The lower section is pretty smooth and you can get some great speed with some little pumps and only minimal pedaling necessary. Depending on how fast you're going and how often you and your friends take a break to talk about how much fun you're having, the trail will take about 45 minutes to descend.

Right after you're done, you're going to want to do it again.

Best Place for a Lunch Break

It's not just about what you eat - our crew packed some box lunches - but when you're surrounded by amazing views, it's also about where you eat. Part of the beauty of this area is getting up to one of the High Peaks, and luckily for us, there's one you can drive right up: Whiteface Mountain.

Yes, imagine that: A downhill ski and ride slope in the winter is also a great spot to chill at in the summertime. Who would have thought?

For $10 per person, you can take the windy road all the way up to the top of Whiteface Mountain.
There's a restaurant at the top of the mountain, but, we're more on the BYOL vibe.

Biking Spot #2: Hardy Road

The Hardy Road trails have a nice mix of trail types spread over 8 miles of singletrack with some easier flat areas to intermediate and one black diamond downhill. We rode up "All In" which took about an hour or so and had some punchy uphill switchbacks and covered a lot of ground. On the way back down, we looped through "Ante Up" which featured some good drop opportunities and some well-maintained berms.

At the top of "All In" you get a little peak at Whiteface Mountain.
Fun features that you can either go right around or send off of.
Dropper posts down and enjoying the last downhill of the day.
Clair only has one mode, and it's full send.

In one day, we were only able to hit two trails, but the good news is, there's way more left for another day. Both of the trails we took are small portions of what's available in larger trail systems and if you have more time, you can definitely get to more.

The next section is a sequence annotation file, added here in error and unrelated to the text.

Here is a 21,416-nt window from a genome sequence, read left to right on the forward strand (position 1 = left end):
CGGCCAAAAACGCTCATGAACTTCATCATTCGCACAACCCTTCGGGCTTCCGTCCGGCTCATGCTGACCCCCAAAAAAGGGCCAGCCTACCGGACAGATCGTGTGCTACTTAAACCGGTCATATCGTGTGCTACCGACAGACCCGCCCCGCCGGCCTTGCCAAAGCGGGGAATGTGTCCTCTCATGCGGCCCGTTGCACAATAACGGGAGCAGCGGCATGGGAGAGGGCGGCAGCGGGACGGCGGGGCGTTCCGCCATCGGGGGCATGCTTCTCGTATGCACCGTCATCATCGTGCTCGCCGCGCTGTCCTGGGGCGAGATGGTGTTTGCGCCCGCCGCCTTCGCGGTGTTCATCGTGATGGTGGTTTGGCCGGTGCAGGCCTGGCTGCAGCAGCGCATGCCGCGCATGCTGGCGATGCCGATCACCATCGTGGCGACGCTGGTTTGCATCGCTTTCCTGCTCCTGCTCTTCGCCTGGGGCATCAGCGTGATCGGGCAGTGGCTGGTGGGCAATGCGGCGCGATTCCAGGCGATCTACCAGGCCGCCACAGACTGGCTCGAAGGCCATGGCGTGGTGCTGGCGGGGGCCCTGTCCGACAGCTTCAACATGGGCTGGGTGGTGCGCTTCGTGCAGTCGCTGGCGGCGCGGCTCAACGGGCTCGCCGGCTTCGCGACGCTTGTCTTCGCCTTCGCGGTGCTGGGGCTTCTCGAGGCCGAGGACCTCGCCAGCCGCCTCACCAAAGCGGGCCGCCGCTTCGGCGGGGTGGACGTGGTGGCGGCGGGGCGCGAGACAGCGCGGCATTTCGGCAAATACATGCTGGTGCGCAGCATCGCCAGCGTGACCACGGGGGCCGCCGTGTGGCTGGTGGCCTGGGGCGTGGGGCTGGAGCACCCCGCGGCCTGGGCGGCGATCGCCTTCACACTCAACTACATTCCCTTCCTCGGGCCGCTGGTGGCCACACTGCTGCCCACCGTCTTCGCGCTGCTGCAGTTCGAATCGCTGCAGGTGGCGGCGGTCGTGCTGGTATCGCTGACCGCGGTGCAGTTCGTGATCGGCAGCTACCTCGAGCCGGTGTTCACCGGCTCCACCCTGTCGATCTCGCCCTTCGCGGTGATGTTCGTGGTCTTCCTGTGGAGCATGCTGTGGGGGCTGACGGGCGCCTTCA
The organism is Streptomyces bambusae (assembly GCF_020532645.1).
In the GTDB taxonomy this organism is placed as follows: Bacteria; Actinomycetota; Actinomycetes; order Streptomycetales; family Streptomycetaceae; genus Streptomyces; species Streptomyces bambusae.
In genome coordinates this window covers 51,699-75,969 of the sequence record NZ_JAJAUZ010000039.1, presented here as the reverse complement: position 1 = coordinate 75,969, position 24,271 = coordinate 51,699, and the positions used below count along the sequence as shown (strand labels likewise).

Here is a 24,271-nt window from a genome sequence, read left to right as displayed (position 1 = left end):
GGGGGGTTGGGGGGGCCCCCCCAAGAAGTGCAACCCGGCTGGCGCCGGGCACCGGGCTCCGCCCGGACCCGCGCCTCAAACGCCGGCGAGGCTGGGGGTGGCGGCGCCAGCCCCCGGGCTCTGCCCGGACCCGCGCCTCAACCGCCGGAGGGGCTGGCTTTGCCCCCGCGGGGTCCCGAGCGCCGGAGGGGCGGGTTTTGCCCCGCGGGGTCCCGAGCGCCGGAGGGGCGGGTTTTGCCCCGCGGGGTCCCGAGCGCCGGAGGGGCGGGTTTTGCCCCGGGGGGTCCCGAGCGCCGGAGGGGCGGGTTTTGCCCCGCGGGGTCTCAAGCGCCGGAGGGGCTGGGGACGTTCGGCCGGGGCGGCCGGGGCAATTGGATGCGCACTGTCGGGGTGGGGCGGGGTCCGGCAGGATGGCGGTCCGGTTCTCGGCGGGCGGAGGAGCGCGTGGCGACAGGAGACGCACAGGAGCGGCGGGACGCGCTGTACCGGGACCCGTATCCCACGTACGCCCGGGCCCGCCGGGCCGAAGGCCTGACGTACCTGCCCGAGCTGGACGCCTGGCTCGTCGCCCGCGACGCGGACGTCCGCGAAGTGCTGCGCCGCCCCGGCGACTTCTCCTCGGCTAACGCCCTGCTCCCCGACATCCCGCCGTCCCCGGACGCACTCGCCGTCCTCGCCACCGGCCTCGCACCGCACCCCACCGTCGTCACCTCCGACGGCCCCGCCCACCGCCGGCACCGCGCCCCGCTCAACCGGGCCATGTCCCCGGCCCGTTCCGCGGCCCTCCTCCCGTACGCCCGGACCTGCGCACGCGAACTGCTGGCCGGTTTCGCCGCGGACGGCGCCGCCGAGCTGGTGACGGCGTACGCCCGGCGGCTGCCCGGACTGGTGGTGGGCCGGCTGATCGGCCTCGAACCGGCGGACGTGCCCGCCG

In terms of other planning resources, Trailforks and other sites have super detailed information to help you find the trails in New York that are right for you and your ability level.

Props also need to be given to the local folks who volunteer their time to maintain the trails we call our playground. Make sure you join your local trail alliance and/or spend a couple days a year giving back, too.

  • Gearing up.

    Gearing up.

  • Swinging around on some flowy berms.

    Swinging around on some flowy berms.

  • Two words: Mud splatter.

    Two words: Mud splatter.

  • Follow the leader.

    Follow the leader.

  • River crossings lead to...

    River crossings lead to...

  • ... classic dirt legs.

    ... classic dirt legs.

  • Proud to have Toyota as the official vehicle of Burton.

    Proud to have Toyota as the official vehicle of Burton.

  • Getting creative.

    Getting creative.

  • Overall, successful day trip.

    Overall, successful day trip.

Before we fully called it a day, we had to get down on the post-bike tailgating routine. We pulled down the Tacoma tailgate and broke into our cooler and snacks. After a full day of mountain biking, we recommend you do the same.

Where are your favorite places to mountain bike in the Adirondacks?

Tell us in the comments.